Yet the corrupt Hamid Karzai, our man in Afghanistan, the mayor of Kabul, pardon me, the president of Afghanistan insists, "I have had personal meetings with some Taliban leaders. Some of my colleagues have had meetings with the Taliban both in Afghanistan and outside Afghanistan," Karzai said in an Oct. 15 interview with al Jazeera English television news. Based on a vast reservoir of experience that dates back nine years and beyond, I simply do not believe him.
I seem to have the support from U.S. intelligence. McClatchy Newspapers report, "U.S. intelligence officials have "some question' about whether the insurgent leaders participating in these contacts have any authority to engage in peace talks, said a second knowledgeable U.S. official, who spoke on condition of anonymity because of the sensitivity of the issue."
With respect to Afghanistan Tom Engelhardt, editor of TomDispatch is a disappointed man, grieving for our country's course in that forlorn country. Truth be known, so am I. He bitterly laments:
And it's only gotten worse (or, from the Taliban point of view, better) ever since. Yes, they are now getting pounded by a heightened American bombing campaign, a Special Operations night-raids-and-assassination campaign, and pressure from newly surging U.S. forces in the southern part of the country. Nonetheless, as the Wall Street Journal reported recently, they are achieving some remarkable successes in northern Afghanistan. After all, the Taliban had always been considered a Pashtun tribal movement and while there are Pashtuns in the north, they are a distinct minority. The Journal nonetheless reports: "[T]he insurgency is now drawing ethnic Uzbeks, Tajiks, and other minorities previously seen as unsympathetic to the rebel cause."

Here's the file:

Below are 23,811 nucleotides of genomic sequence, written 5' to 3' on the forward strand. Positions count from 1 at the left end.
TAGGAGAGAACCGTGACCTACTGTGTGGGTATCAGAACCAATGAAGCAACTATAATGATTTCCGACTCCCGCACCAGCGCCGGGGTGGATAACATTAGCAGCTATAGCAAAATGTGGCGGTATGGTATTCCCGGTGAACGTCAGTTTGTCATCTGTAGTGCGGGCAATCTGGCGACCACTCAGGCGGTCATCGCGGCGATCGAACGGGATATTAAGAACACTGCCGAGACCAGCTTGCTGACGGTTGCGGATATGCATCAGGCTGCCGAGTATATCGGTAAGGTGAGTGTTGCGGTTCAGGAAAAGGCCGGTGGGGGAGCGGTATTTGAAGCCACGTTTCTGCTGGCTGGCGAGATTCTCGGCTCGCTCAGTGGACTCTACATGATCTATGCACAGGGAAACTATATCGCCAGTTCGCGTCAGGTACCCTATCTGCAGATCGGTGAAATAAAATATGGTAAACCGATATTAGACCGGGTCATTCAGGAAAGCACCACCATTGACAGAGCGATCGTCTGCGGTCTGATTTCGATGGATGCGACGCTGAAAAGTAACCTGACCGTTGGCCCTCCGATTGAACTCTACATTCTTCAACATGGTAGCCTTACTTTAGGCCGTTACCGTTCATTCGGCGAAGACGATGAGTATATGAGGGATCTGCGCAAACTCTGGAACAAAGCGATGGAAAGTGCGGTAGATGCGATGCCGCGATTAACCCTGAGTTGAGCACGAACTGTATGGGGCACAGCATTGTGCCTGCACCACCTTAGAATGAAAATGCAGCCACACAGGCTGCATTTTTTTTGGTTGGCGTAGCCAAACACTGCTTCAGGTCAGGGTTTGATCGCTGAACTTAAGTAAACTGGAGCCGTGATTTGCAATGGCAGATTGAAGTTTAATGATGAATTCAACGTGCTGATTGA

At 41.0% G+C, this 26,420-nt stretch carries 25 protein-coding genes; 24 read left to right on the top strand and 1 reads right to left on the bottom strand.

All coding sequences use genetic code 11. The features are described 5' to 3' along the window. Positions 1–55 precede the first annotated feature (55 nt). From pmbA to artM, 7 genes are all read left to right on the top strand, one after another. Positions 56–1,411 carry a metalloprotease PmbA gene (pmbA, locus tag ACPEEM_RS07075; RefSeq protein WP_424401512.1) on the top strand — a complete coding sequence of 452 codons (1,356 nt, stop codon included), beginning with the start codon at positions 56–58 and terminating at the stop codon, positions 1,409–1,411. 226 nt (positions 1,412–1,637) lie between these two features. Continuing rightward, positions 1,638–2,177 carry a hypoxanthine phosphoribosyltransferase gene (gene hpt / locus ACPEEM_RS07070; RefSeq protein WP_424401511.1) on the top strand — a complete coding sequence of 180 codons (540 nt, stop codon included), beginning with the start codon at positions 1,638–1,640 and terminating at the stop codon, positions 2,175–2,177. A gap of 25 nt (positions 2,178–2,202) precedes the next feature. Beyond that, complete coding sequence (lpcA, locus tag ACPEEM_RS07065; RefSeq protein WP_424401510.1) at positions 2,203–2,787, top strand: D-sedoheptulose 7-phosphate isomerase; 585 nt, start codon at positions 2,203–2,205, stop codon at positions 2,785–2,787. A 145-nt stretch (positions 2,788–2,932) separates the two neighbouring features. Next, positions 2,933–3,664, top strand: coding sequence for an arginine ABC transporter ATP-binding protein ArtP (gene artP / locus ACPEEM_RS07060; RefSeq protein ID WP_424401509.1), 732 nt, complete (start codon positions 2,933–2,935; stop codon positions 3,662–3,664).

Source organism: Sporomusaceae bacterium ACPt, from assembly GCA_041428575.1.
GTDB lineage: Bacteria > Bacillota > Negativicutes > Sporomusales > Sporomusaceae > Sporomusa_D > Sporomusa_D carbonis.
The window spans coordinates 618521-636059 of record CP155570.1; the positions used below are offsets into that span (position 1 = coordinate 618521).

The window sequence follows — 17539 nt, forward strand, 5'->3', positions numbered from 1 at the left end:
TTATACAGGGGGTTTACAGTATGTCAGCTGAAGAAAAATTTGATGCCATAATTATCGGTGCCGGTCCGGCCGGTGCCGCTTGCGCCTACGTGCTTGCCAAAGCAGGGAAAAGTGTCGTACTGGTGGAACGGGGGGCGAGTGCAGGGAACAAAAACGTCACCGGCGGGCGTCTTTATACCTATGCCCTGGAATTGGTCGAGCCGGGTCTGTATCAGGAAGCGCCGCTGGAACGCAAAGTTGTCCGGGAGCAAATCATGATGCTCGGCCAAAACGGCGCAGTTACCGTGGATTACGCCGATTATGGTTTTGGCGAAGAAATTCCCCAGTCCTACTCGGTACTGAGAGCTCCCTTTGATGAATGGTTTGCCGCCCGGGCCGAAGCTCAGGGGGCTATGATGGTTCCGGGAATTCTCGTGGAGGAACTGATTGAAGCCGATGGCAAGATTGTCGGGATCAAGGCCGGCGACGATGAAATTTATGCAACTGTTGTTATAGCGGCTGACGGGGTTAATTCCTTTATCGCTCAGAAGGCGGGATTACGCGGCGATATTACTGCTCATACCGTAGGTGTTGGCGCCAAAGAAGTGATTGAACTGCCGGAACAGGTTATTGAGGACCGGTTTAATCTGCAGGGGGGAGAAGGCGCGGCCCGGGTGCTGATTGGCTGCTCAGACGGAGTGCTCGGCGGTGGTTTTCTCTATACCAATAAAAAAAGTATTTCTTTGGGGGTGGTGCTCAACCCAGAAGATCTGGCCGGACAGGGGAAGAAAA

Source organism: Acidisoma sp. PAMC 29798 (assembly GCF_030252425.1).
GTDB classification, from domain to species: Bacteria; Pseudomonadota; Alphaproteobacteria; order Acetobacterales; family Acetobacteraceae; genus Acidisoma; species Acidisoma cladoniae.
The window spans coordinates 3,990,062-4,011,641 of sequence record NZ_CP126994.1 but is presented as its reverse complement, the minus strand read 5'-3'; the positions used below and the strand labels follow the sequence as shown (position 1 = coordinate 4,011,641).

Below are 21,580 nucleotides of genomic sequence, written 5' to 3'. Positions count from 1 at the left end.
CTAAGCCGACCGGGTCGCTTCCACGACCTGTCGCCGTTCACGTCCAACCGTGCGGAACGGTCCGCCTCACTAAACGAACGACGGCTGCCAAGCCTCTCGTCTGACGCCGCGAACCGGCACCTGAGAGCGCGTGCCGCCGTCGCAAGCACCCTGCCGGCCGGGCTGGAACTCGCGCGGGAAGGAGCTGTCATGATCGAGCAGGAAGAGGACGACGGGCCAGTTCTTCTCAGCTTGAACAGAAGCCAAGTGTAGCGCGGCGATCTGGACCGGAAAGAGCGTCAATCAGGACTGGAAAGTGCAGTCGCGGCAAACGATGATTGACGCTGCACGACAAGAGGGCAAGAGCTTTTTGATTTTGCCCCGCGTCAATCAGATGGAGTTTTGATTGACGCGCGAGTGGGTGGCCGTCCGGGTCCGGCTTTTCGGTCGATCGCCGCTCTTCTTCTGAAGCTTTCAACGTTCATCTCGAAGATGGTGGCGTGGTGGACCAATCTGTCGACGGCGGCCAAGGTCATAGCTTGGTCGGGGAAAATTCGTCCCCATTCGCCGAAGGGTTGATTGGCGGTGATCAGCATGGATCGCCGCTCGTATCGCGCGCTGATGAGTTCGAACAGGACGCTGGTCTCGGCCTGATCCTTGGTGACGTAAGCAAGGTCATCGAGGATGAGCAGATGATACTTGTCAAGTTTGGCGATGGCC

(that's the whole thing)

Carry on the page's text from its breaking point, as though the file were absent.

If, more than nine years later, the Taliban -- the Taliban ! -- is attracting groups that theoretically loath it, have few cultural affinities with it, and long fought or opposed it, then you know that the American campaign in Afghanistan has hit its nadir. Thanks to us and our man in Kabul, the Taliban is increasingly the fallback position, the lesser of two disasters, for Afghan nationalists. This helps explain why more than $27 billion dollars in American training funds hasn't produced an Afghan military or police force capable of or willing to fight, while Taliban guerrillas, lacking such aid, fight fiercely anyway.
The apathy of the American people and the politicians in Washington on this drain of our resources, including human resources, the dead and the wounded, is beyond pathetic This sad country, ranked as one of the poorest on the planet, is in a remote corner of the world that no one cares about, nor wants, in league with the Military/Industrial Complex, whose cheerleader is the politically astute Gen. Petraeus, is on course to bankrupt the United States of America, and 97 percent of Americans could care less.
The graveyard of empires long past is about to claim another victim.